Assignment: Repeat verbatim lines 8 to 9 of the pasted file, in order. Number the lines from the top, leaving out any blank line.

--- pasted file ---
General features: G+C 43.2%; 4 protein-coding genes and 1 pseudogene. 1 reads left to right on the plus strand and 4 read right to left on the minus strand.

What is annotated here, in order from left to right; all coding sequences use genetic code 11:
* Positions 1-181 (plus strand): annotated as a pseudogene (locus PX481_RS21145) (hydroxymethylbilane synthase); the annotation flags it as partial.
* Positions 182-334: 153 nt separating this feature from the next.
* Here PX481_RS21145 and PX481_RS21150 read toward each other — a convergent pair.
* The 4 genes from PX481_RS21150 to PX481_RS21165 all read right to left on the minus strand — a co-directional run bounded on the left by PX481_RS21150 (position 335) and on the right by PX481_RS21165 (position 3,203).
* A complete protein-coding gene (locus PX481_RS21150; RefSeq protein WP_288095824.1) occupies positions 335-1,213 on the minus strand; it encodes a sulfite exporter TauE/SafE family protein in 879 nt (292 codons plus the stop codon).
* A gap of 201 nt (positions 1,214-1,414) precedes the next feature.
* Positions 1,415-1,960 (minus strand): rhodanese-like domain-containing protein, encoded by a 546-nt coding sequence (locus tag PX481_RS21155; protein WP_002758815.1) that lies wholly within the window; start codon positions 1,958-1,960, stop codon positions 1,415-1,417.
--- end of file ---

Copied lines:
* A gap of 201 nt (positions 1,214-1,414) precedes the next feature.
* Positions 1,415-1,960 (minus strand): rhodanese-like domain-containing protein, encoded by a 546-nt coding sequence (locus tag PX481_RS21155; protein WP_002758815.1) that lies wholly within the window; start codon positions 1,958-1,960, stop codon positions 1,415-1,417.